TORONTO & AYLMER: The Justice Centre has been retained by Member of Provincial Parliament (MPP) Randy Hillier to defend against a charge in connection with a Toronto lockdown protest. The Justice Centre also represents Aylmer Church of God Pastor Henry Hildebrandt, who was similarly fined for his attendance at an outdoor protest in London, Ontario.
Mr. Hillier, who sits as an independent MPP in the Ontario legislature, spoke at the “No More Lockdowns” rally at Toronto’s Queens Park on November 26, 2020. A large gathering of protestors attended, banging pots and pans and advocating for an end to harmful lockdowns, while the legislature was in session inside.
Following the rally, police approached Mr. Hillier and gave him a summons to appear in court in January 2021 to answer a charge under the Reopening Ontario Act for failing to comply with an Order. If found guilty, he could be fined up to $100,000 and spend a year in prison.
On the afternoon of November 22, 2020, Rev. Hildebrandt attended at London’s downtown Victoria Park, peacefully protesting against the Ontario government’s COVID-19 lockdown measures. He spoke to the approximately 200 protestors, reminding them of their fundamental freedoms guaranteed under the Charter of Rights and Freedoms.
Although no charges were laid against him at the event, police from London went on November 27 to Rev. Hildebrandt’s Aylmer, Ontario home, approximately 45 minutes away, to deliver a summons to attend in court in February 2021.
Rev. Hildebrandt’s son Herbert Hildebrandt recorded the interaction and asked whether everyone who attended would be given a summons. He advised that he was also present at the protest. The police refused to answer and immediately left the property. Media reports indicate that the three female organizers of the event have also been charged. Herbert Hildebrandt has been separately charged in connection with a different rally in Aylmer last month, at which he spoke to protestors. The Justice Centre will be defending him as well.
The Justice Centre has written to provincial prosecutors to request disclosure and will vigorously defend their clients against these charges.
Under the Canadian Charter of Rights and Freedoms, the right to “peaceful assembly” is guaranteed, subject only to such reasonable limits as may be demonstrably justified in a free and democratic society.
“The freedom to protest the devastating consequences of a widespread, experimental government policy, particularly on the grounds of the provincial legislature, should be sacrosanct in a democracy,” states Lisa Bildy, staff lawyer for the Justice Centre. “The right to peacefully assemble and protest our government’s actions is one of the fundamental differences that separates us from brutal dictatorships found in other parts of the world. To charge an opposition member of the legislature, in particular, is something we would expect in the former Soviet Union, not Canada,” continues Ms. Bildy.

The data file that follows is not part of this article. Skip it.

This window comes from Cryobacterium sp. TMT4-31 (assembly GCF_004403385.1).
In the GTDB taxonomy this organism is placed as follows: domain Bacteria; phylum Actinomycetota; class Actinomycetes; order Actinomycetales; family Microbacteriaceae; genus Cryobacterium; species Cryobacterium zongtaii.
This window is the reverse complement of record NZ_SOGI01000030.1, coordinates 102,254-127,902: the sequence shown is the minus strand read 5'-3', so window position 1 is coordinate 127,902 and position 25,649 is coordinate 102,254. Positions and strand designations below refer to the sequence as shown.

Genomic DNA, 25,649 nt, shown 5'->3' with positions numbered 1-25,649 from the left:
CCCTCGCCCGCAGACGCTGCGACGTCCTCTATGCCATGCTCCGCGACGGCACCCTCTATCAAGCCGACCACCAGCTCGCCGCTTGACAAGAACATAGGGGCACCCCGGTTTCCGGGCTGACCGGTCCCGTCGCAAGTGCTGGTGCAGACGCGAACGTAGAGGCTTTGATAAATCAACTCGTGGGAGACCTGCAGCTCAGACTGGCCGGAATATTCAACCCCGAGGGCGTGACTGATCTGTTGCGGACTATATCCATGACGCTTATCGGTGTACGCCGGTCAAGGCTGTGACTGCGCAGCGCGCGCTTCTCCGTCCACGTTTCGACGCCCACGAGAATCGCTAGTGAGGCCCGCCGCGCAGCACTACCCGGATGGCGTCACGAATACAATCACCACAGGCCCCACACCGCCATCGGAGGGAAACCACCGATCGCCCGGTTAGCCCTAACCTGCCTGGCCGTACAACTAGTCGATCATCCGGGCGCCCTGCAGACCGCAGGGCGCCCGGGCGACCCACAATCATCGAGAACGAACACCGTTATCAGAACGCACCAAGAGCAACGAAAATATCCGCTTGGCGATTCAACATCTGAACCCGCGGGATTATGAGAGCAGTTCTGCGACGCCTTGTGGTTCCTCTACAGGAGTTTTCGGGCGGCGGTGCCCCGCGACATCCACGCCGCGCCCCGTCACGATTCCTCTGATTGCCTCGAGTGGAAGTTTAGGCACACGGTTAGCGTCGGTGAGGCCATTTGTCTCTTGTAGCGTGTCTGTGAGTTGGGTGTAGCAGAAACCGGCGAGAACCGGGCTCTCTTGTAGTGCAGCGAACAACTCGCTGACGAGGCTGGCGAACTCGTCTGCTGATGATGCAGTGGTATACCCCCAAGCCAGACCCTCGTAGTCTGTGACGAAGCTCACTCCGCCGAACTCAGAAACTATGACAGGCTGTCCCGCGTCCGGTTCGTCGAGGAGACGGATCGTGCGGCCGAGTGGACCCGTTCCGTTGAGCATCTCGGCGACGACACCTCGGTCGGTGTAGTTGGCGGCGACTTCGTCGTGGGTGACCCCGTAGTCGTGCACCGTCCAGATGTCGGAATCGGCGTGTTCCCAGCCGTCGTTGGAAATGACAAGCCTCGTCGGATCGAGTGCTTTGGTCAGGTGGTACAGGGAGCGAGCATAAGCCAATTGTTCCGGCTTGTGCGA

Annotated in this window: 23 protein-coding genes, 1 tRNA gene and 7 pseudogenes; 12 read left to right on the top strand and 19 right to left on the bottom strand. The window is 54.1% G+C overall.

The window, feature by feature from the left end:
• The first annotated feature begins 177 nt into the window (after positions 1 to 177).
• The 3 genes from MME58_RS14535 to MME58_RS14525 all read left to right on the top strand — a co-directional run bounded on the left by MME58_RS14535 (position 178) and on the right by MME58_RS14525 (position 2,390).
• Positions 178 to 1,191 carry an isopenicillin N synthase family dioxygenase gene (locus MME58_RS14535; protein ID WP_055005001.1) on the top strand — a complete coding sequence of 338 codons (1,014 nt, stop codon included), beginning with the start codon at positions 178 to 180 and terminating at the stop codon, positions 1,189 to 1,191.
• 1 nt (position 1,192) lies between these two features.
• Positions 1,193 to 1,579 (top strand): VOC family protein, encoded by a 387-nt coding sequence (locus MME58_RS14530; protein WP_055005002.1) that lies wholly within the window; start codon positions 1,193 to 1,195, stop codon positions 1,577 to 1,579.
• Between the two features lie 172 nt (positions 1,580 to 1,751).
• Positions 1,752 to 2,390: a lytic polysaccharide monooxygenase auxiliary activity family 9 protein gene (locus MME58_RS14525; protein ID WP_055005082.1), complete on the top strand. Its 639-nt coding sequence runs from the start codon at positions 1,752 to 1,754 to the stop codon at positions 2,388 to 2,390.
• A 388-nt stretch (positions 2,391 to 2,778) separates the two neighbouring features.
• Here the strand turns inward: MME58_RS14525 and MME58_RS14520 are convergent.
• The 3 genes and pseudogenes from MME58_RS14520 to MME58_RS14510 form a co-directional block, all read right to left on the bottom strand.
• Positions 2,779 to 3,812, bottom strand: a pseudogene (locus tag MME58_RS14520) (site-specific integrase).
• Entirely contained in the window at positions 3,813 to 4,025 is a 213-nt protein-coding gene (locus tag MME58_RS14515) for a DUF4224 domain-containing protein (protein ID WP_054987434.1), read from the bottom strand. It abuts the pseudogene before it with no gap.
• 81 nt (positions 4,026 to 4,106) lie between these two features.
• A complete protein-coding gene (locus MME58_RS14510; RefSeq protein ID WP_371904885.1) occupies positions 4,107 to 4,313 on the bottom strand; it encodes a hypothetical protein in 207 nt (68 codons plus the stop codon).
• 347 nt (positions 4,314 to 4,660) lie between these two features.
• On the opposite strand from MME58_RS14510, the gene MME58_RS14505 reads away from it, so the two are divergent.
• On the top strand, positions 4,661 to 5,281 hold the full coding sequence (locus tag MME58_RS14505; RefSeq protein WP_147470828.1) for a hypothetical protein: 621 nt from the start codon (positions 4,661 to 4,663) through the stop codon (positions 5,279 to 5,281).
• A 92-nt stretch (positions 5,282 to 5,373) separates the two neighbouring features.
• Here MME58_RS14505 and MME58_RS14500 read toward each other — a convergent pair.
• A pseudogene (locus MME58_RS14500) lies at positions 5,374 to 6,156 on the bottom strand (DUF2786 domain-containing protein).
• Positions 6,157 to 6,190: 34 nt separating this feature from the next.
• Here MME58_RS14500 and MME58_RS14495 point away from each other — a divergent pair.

This same London park where Rev. Hildebrandt spoke was the site of a massive rally in June, also during lockdown restrictions, in support of Black Lives Matter. Approximately 10,000 people were reported to be in attendance at that protest, but there were no known tickets issued. The event was attended by the City’s own Medical Officer of Health, Dr. Chris Mackie, who tweeted his support and encouragement to attend.
“This sort of double standard regarding peaceful protests is troubling,” states Ms. Bildy.
Many citizens are alarmed by the government’s response to COVID-19 and the resulting erosion of democracy and blatant violation of constitutional rights. “Ongoing lockdowns are an unconstitutional exercise of the government’s emergency power, with numerous Charter rights being violated in a serious and unjustifiable manner,” concludes Bildy. “Citizens in a free country have the right to make their disagreement with the government known, and peaceful protesting is a highly protected method for doing so.”
Prime Minister Justin Trudeau confirmed this right recently, when speaking of protests in India. “Canada will always stand up for the right of peaceful protest anywhere around the world,” he said.
The Justice Centre has prepared a detailed analysis of lockdown harms and Charter violations in its paper “Flying Blind”, and has launched legal action against lockdown measures in Manitoba and Alberta. Further action is pending in an additional three provinces, including Ontario.